The image of the compound, near the city of Malard, doesn’t provide any clues as to what caused the Nov. 12 explosion, which Iranian authorities described as an “accident” involving the transport of ammunition. But it does make clear that the facility has been effectively destroyed.
(For comparison’s sake, see below for a satellite image taken in September.)
Paul Brannan, a senior analyst for the Institute for Science and International Security, which specializes in the study of nuclear weapons programs, said it’s impossible to tell from the image whether the blast was caused by sabotage, as has has been speculated in this explosion and others at transport facilities, oil refineries and military bases in Iran.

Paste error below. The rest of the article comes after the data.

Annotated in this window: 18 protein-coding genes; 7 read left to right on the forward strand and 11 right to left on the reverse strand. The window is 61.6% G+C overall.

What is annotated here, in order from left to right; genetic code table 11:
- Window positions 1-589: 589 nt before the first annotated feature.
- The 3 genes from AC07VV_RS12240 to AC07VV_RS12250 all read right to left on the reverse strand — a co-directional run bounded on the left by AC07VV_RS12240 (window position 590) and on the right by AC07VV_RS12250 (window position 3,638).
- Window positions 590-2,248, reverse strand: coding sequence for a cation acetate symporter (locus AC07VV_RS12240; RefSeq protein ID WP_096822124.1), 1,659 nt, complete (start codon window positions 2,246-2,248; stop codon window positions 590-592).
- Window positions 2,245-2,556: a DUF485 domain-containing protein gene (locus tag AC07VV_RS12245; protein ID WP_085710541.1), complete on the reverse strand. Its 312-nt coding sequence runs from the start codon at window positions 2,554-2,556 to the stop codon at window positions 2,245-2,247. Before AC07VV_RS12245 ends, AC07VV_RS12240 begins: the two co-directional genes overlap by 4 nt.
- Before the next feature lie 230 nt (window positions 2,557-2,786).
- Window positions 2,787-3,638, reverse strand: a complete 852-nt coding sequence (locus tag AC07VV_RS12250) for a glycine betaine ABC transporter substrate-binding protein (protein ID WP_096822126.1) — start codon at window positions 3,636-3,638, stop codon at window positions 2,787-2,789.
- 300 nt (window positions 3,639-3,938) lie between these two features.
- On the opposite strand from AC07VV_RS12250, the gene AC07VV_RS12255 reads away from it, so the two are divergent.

When performing work with missiles, there are a variety of “volatile processes” that could cause an explosion, Brannan said.
Brannan said ISIS had recently learned from “knowledgable officials” that the blast had occurred just as Iran had achieved a milestone in the development of a new missile and may have been performing a “volatile procedure involving a missile engine at the site.”
As with the cause of the blast, the nature of that milestone is unclear.
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